My wife and I decided to get a stun gun as part of picking one up for my mom who has a late night art class in DC for her birthday. These recharge off a car's 12V or plug in wall. By itself, it's a nice and bright blinding flashlight. You push the light button up one more time and it arms. The metal prongs pierce clothing and help to limit the shocking to the muscle group affected. Most states consider these as weaopns you cannot conceal. So having it out in flashlight mode works quite nicely as it's bright enough that if you shine it in someone's face, they'd have to really mean business to keep coming. Just like the movies, you get a nice electric arc and it is loud. I'd put it up there at around 90 db loud. More powerful than 1M volts and you actually just end up burning the person rather than shocking them. Less than 1M and it seems like you don't really slow them down, just piss them off. So that's why we went with 1M instead of something else. So, we played with this to learn how they work. First of all, double layer jeans will block the stun, as will anything leather. Shoe bottoms are impervious. That being said, the metal prongs help the charge get through clothing. Just barely touching this to my leg for a fraction of a second, we're not massochists I promise, felt like I was charlie horsing my leg and hours later it felt like I had sunburned the contact area. My wife is not ashamed to admit she screamed like a girl. The only real con of this is that you can't leave it unplugged in as the charge seems to actually dissipate over about 10 days. It also seems more effective during less humid days (low humidity equals super bright arc and very loud crackling sound). My mom has gotten quite a kick out of this as she can use it in flashlight mode and feels very safe with it. Though she hasn't come out and said she loves it, my dad has shared a few stories with me about how her attitude has changed when she goes walking at night or early morning, or when she's out shopping late at night or after her DC classes. There is a method to stun guns where you want to score a hit on the assailant. They'll pull back and when they do, you pick and choose to hit them more firmly for a good 3 "mississippi" count... which will leave them shaking and probably not wanting to pursue you. Fully charged, this little puppy will discharge the entire battery in about 30 seconds.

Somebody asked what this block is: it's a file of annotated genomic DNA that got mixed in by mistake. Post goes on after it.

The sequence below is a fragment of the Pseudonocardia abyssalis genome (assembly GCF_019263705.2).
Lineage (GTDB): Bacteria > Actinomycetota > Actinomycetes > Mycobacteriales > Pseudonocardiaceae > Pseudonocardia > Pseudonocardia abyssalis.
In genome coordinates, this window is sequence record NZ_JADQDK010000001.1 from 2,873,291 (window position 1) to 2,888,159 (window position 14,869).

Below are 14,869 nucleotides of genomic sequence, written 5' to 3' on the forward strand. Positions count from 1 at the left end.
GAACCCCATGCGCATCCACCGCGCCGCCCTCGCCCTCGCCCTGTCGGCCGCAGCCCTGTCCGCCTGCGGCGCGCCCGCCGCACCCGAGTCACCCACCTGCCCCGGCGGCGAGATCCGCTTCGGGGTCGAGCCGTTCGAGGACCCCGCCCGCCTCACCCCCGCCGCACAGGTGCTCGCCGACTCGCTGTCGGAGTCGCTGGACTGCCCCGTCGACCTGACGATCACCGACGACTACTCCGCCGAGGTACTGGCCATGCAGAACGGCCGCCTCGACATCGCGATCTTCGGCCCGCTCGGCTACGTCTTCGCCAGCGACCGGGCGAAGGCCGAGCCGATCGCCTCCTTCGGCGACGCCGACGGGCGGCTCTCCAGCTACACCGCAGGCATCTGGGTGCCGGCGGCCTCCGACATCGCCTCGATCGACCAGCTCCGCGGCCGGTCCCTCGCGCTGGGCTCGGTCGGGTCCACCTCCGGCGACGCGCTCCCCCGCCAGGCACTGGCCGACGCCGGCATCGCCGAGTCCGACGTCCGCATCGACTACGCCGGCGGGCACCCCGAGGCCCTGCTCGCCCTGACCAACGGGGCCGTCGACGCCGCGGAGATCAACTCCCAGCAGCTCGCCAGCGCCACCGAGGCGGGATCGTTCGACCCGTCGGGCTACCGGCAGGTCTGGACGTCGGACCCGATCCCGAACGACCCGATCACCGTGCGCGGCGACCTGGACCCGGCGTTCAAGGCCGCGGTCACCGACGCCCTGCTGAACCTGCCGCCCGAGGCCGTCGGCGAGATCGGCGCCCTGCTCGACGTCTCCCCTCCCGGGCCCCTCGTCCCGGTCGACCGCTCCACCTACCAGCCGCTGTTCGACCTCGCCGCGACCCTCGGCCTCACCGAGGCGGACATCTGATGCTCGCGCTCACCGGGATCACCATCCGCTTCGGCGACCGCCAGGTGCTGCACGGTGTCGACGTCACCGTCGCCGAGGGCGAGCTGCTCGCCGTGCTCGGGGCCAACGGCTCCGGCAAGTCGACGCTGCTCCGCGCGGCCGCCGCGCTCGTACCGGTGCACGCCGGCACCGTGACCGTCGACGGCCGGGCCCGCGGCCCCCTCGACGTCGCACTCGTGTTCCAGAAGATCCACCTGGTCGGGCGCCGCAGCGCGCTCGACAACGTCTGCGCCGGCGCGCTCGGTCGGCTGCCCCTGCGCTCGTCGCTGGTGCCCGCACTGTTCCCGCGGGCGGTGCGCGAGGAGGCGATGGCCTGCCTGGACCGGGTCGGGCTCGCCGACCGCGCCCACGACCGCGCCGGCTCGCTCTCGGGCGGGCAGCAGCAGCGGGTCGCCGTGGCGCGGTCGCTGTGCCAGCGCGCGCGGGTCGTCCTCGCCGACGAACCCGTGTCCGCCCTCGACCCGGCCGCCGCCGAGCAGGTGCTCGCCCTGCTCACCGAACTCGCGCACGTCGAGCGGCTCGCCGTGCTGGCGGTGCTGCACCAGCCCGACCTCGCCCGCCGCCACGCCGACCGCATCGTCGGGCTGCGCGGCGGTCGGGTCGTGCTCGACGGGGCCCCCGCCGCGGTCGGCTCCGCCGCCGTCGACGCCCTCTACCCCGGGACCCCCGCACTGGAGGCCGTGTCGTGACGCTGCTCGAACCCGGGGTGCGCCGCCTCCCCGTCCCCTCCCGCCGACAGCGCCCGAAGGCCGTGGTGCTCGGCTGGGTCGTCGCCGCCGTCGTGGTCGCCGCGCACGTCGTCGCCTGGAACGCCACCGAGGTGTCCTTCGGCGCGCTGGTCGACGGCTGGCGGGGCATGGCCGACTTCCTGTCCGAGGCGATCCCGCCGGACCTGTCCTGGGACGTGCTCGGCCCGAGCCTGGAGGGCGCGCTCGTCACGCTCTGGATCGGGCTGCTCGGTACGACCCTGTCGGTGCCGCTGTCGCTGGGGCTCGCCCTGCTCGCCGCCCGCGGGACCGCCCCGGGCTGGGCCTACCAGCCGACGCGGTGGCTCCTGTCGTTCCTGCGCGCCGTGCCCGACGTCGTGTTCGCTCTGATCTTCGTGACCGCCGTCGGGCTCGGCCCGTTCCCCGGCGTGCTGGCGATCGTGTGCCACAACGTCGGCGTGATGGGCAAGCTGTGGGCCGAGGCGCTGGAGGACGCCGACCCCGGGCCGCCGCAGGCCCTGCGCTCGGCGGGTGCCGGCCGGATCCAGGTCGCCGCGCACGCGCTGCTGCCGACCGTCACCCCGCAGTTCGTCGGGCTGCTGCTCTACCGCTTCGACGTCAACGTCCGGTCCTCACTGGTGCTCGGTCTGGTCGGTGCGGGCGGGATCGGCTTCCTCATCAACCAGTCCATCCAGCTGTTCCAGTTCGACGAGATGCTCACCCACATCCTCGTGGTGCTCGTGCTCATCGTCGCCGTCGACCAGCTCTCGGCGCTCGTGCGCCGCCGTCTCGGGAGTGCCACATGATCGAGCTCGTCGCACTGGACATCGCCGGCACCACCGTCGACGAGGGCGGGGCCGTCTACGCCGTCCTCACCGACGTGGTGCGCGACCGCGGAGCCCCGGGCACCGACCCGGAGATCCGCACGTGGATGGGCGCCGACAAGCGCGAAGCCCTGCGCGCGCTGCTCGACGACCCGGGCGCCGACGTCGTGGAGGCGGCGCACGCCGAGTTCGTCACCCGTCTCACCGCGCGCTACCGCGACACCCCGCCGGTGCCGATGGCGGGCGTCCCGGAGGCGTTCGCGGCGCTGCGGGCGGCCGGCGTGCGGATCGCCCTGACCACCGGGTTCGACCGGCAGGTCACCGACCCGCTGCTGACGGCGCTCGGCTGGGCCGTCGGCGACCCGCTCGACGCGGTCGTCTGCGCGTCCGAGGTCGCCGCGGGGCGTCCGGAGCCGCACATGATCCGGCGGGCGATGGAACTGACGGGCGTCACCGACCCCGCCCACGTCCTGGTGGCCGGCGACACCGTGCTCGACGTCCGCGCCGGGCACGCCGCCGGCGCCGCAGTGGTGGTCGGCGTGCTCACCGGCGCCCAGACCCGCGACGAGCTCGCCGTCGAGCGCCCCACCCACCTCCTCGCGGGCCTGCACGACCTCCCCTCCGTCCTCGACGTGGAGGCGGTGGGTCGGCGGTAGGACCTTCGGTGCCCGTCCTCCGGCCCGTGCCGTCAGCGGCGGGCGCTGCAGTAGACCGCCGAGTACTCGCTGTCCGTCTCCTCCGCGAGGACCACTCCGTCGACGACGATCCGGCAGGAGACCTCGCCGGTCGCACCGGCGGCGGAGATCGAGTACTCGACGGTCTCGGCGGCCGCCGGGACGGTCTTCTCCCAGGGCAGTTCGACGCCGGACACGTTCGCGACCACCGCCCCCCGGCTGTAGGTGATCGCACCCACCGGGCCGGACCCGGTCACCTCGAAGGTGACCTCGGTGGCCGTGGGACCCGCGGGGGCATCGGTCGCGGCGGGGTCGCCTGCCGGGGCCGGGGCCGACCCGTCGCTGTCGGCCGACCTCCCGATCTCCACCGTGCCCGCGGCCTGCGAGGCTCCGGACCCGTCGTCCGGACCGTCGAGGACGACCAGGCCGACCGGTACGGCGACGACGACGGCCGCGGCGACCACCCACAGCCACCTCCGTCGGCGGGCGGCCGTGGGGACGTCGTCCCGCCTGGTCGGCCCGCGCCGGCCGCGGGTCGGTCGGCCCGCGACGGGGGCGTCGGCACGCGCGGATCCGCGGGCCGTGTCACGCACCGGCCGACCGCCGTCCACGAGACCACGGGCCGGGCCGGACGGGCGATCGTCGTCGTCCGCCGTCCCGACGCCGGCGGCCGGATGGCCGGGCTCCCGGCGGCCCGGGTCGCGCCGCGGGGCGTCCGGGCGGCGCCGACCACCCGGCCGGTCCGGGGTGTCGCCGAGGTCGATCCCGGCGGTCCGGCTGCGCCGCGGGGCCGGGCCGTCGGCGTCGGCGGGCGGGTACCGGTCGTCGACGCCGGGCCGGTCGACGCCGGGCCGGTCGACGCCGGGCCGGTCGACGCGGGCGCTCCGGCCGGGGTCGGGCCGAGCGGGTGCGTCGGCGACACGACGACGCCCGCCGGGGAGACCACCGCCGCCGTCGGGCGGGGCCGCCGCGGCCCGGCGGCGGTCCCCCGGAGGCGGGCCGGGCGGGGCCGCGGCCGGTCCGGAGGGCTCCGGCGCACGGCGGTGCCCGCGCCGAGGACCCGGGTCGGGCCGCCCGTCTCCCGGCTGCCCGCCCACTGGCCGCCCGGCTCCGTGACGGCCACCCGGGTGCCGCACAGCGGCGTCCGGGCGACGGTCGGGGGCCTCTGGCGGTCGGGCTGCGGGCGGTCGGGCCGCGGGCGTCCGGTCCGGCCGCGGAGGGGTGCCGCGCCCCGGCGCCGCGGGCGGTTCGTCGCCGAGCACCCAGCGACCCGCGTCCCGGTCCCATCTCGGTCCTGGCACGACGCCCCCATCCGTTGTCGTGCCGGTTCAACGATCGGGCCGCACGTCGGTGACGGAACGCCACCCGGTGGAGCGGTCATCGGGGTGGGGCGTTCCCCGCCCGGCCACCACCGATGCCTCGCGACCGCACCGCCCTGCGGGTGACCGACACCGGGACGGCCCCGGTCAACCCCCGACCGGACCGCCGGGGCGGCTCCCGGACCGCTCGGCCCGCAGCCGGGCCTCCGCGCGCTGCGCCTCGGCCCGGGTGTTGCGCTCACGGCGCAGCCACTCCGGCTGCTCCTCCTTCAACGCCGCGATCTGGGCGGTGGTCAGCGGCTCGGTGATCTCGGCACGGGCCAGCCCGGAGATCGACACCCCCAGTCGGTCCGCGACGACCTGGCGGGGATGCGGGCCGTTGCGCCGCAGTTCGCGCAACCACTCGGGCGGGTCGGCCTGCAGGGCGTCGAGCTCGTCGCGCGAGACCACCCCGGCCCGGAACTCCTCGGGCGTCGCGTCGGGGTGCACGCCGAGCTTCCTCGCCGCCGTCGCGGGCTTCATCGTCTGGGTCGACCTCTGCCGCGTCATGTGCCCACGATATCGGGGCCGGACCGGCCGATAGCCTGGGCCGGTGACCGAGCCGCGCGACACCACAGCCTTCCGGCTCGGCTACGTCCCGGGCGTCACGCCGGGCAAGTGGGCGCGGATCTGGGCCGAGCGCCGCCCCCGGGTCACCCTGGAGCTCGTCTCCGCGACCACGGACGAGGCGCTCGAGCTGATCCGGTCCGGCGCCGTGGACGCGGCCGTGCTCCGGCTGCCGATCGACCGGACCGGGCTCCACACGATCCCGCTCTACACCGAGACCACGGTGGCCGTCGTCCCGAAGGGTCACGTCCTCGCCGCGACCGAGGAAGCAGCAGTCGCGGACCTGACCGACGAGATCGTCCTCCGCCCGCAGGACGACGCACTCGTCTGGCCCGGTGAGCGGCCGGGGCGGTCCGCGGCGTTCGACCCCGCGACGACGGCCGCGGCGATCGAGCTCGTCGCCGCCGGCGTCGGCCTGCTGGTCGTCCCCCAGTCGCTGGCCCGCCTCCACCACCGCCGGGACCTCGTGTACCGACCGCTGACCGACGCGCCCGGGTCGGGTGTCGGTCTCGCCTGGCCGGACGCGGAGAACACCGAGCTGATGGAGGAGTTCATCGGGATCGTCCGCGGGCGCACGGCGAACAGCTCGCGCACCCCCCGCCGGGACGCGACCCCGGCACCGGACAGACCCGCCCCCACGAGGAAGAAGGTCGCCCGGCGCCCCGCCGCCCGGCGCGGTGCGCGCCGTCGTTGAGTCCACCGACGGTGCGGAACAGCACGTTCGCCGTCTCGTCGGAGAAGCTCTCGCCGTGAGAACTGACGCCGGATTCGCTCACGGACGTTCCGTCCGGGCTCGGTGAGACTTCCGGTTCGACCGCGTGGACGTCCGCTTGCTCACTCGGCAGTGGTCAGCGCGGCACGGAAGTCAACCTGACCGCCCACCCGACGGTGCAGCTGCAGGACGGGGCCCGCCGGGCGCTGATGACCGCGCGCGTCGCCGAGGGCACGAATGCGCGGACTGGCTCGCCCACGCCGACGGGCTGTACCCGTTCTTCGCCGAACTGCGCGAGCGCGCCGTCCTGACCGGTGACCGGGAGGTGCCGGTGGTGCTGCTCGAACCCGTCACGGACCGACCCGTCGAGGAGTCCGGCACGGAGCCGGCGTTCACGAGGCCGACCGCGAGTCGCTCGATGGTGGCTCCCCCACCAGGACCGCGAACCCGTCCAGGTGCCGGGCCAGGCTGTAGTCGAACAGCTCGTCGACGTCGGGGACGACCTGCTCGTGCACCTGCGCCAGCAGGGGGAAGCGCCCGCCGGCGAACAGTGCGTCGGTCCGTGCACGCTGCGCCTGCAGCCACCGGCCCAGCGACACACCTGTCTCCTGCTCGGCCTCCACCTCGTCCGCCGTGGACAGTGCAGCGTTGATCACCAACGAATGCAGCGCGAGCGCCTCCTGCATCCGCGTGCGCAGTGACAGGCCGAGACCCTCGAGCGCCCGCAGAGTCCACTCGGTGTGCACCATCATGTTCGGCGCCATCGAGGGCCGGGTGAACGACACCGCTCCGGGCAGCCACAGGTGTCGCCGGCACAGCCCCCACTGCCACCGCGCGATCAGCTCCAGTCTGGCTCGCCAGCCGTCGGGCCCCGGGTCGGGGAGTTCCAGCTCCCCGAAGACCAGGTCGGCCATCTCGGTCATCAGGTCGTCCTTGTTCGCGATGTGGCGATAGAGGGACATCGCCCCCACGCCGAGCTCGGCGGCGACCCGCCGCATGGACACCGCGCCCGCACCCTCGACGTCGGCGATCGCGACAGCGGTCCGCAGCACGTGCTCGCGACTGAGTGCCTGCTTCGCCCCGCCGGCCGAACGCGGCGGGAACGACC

Lastly, early on in this thread, I had asked about arboring gear. Today I scaled a tree in our front yard in preparation for a tire swing. I used a lineman's belt and hunting strap-on ladders as I didn't particularly feel like maiming the trees. They don't look like they are very strong... but I was surprised how sturgy they actually are. Like using hammock straps, friction with the bark and the metal ladder frames prevent it from pivoting around. Now, I'm not going to jump up and down on these, but I weigh 190 lbs and they held me. I have a rigger's belt from Tactical Tailor I used for my pistol setup. I used that with the lineman's strap and had some rope just in case. It was all fine and good. great work out too. I got about 40' feel up I would guess... but I just went out with a rangefinder... 8 freaking yards, so 24 feet. LOL. Makes me want to climb some of the other trees around the house. Quite a different view from up here:
Ticks... I have been all over Maryland, PA, and parts of WVA and VA and have never had problems with ticks till I got to the Richmond area. What gives Richmond?! These things are nasty. It's March and ticks are everywhere. At first, we tried the hot match ember... nothing. Then we tried vaseline... nothing. Then we tried tweezers, but the problem is that they're so compressable that they often get away from tweezers. So finally, I busted out my Leatherman Skeletool and... wow, new use for the skeletool pliers. These things are like tick magnets. And then I burn them because they seem indestructible.